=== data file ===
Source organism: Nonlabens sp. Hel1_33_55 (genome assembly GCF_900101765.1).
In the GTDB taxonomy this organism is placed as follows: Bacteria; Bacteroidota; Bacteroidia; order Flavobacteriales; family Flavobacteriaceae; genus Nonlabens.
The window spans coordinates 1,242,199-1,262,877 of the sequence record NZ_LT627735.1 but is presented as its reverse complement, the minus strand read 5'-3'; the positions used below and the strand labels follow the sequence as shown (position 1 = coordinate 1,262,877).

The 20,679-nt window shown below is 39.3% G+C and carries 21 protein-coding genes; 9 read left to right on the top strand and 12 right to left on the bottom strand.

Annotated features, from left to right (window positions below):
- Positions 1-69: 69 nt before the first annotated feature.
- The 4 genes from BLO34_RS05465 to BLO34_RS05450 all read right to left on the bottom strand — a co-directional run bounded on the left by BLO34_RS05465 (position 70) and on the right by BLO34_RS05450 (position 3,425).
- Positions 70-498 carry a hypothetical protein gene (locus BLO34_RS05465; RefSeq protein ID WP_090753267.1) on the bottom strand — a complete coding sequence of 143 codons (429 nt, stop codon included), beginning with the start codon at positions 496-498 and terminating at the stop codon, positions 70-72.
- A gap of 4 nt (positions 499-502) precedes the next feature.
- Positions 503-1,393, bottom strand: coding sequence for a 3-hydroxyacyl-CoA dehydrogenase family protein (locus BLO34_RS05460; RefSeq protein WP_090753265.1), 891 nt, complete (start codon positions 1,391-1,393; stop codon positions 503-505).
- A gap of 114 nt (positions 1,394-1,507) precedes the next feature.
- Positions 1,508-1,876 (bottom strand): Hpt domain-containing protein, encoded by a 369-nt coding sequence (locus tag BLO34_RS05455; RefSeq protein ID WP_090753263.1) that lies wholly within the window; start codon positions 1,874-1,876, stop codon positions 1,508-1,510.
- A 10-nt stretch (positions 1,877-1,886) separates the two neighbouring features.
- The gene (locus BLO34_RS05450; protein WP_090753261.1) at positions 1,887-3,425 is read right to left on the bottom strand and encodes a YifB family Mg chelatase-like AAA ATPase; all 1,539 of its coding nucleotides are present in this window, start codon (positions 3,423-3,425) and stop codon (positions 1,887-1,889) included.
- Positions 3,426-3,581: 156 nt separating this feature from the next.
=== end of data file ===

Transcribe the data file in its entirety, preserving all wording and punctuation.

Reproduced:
Source organism: Nonlabens sp. Hel1_33_55 (genome assembly GCF_900101765.1).
In the GTDB taxonomy this organism is placed as follows: Bacteria; Bacteroidota; Bacteroidia; order Flavobacteriales; family Flavobacteriaceae; genus Nonlabens.
The window spans coordinates 1,242,199-1,262,877 of the sequence record NZ_LT627735.1 but is presented as its reverse complement, the minus strand read 5'-3'; the positions used below and the strand labels follow the sequence as shown (position 1 = coordinate 1,262,877).

The 20,679-nt window shown below is 39.3% G+C and carries 21 protein-coding genes; 9 read left to right on the top strand and 12 right to left on the bottom strand.

Annotated features, from left to right (window positions below):
- Positions 1-69: 69 nt before the first annotated feature.
- The 4 genes from BLO34_RS05465 to BLO34_RS05450 all read right to left on the bottom strand — a co-directional run bounded on the left by BLO34_RS05465 (position 70) and on the right by BLO34_RS05450 (position 3,425).
- Positions 70-498 carry a hypothetical protein gene (locus BLO34_RS05465; RefSeq protein ID WP_090753267.1) on the bottom strand — a complete coding sequence of 143 codons (429 nt, stop codon included), beginning with the start codon at positions 496-498 and terminating at the stop codon, positions 70-72.
- A gap of 4 nt (positions 499-502) precedes the next feature.
- Positions 503-1,393, bottom strand: coding sequence for a 3-hydroxyacyl-CoA dehydrogenase family protein (locus BLO34_RS05460; RefSeq protein WP_090753265.1), 891 nt, complete (start codon positions 1,391-1,393; stop codon positions 503-505).
- A gap of 114 nt (positions 1,394-1,507) precedes the next feature.
- Positions 1,508-1,876 (bottom strand): Hpt domain-containing protein, encoded by a 369-nt coding sequence (locus tag BLO34_RS05455; RefSeq protein ID WP_090753263.1) that lies wholly within the window; start codon positions 1,874-1,876, stop codon positions 1,508-1,510.
- A 10-nt stretch (positions 1,877-1,886) separates the two neighbouring features.
- The gene (locus BLO34_RS05450; protein WP_090753261.1) at positions 1,887-3,425 is read right to left on the bottom strand and encodes a YifB family Mg chelatase-like AAA ATPase; all 1,539 of its coding nucleotides are present in this window, start codon (positions 3,423-3,425) and stop codon (positions 1,887-1,889) included.
- Positions 3,426-3,581: 156 nt separating this feature from the next.